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Are You Making These Retrospective Meeting Mistakes?

March 10, 2012

Continuous improvement is at the heart of Agile. Retrospectives provide opportunities to the Teams to inspect their process, and continuously improve it. Many Teams fail to take advantage of this and thus fail to improve.

Common Retrospective mistakes are

  1. Infrequent Retrospectives
  2. Ignoring Improvement Actions
  3. Lack of Team Participation
  4. One Person Leading The Retrospective

1. Ignoring Improvement Actions

This is one of the most common Retrospective anti-patterns.

The Team goes into the Retrospective meeting and discusses the improvement ideas vigorously. It discusses the way things are working and how to turn around challenging issues. It uses many techniques to gather ideas. There is no shortage of ideas during the meeting, ideas keep flowing.

The Team might have discussed several dozen ideas during the Retrospectives. After discussing these items, the meeting ends. The Team does not select items it would take actions on during the upcoming Sprint. Neither the Scrum Master nor the Team captures the ideas the Team has discussed. Ideas are left behind in the meeting.

Consequently, the Team fails to make the Retrospective items visible during the Sprint. As the Team starts to do the work in the next Sprint, it gets bogged down in the tasks related to that Sprint Backlog. In the heat of the moment, Team members forget what they had discussed during the Retrospective as Sprint work starts to pile up. Tasks at hand consume all of their attention.

The Team doesn’t carry out the improvement ideas discussed during the previous Retrospective. This pattern keeps happening for a few Sprints. The Team fails to improve. The Team starts to ‘realize’ that the ‘Retrospectives are futile’. And they start to skip Retrospectives.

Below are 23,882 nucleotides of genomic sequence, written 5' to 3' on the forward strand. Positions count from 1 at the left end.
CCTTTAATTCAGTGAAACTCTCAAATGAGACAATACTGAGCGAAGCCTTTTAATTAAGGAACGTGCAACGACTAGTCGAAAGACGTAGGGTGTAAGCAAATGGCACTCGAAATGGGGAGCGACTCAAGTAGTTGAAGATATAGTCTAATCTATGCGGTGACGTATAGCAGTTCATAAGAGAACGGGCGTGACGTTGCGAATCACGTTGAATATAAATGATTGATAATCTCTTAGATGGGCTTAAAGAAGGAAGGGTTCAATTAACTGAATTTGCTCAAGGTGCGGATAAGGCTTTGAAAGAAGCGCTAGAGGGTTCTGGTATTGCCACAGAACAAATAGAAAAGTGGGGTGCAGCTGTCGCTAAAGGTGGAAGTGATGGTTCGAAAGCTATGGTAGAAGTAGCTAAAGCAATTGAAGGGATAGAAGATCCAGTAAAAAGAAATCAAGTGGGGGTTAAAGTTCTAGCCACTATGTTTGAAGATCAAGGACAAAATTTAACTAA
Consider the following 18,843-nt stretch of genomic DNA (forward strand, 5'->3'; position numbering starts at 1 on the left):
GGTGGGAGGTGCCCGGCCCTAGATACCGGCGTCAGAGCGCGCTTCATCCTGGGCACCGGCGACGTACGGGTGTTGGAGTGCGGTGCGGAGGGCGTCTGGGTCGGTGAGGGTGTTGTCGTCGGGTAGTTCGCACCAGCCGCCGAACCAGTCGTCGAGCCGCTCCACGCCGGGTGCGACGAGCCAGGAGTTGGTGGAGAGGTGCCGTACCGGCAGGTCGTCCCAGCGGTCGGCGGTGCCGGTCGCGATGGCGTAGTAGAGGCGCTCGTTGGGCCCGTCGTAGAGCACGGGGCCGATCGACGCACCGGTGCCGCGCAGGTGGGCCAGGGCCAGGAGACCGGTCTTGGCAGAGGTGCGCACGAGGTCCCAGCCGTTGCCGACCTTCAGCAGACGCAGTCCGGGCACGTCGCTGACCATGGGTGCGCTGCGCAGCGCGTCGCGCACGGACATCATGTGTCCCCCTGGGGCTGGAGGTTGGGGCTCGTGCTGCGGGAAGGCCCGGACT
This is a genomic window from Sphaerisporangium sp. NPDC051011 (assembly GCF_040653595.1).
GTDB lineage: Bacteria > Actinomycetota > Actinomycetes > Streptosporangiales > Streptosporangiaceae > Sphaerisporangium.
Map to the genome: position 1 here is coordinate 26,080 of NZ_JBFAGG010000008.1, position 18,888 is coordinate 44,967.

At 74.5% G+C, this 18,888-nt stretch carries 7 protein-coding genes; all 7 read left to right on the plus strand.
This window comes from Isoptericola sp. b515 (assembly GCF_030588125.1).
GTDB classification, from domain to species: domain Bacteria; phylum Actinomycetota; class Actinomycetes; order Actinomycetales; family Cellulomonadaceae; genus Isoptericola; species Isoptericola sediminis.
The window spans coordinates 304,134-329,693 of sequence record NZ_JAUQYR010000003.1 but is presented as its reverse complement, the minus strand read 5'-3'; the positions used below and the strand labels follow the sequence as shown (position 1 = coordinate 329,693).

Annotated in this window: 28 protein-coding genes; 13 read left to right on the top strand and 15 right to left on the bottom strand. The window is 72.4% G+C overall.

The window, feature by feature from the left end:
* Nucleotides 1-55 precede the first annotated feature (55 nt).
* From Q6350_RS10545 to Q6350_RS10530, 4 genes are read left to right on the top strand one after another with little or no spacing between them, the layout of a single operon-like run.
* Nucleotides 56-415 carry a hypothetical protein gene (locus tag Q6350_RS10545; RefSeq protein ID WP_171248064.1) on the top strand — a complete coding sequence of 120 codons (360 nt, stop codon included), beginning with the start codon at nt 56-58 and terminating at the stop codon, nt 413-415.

In many cases, the Teams tries to implement all the improvements that it has identified during the Retrospective. The sheer number of ideas overwhelm the Team during next Sprint, and they end up with very limited improvement.

2. Infrequent Retrospectives

Many Teams skip the Retrospective because they don’t understand the continuous improvement it brings. They confuse the Retrospective with Review meeting. They discuss improvement ideas about the process during their Review meetings. They fail to conduct an effective Review meeting by mixing the scope of the Review meeting with the Retrospective meeting. They chose to do Retrospective ‘on need basis’, which is typically at the end of a release or the project.

Conducting a big ‘review’ meeting at the end of a project is a legacy from traditional development processes. Many organizations confuse this end of project review with the Sprint Retrospective and decide to hold ‘retrospective’ meeting only at the end of a major release or project..

3. Lack of Team Participation

It is a common misconception that all Team members are not needed during the Retrospective. Especially, Product Owner participation is not considered very useful by many Teams. Rather at times, the Product Owner is actively discouraged to attend this meeting.

The Product Owner is an essential part of the Scrum Team. Conducting the Retrospective without her participation limits the effectiveness of the Retrospectives. Without Product Owner’s participation, it’s rather difficult to discuss improvements in the Sprint Planning, Product Backlog grooming, the Product Backlog item clarification and the Sprint Review. Product Owner participation is crucial while the Team is identifying improvement areas and coming up with improvement suggestions.

4. One Person Leading the Retrospective

In many instance, it’s hard for the Scrum Masters to hold back when they notice things which should be discussed by the Team during the Retrospective and issues which need addressing. Many Scrum Masters feel compelled to do all the Retrospective work by themselves.

Instead of working with the Team, coaching and guiding the Team to bring those ideas up, Scrum Masters do all of this work on their own. They identify the things which are working well, and how certain things should be improved. Then they ‘share’ all these ideas with the Team during the Retrospective, at once. The Retrospective meeting in this case becomes a lecture from the Scrum Master to the Team.

In the next article, I’ll point out some ideas to tackle these Retrospective mistakes.

Learn more about Scrum, Retrospective and other Scrum events in one of Scrum Master Certification Courses.

© Faisal Mahmood

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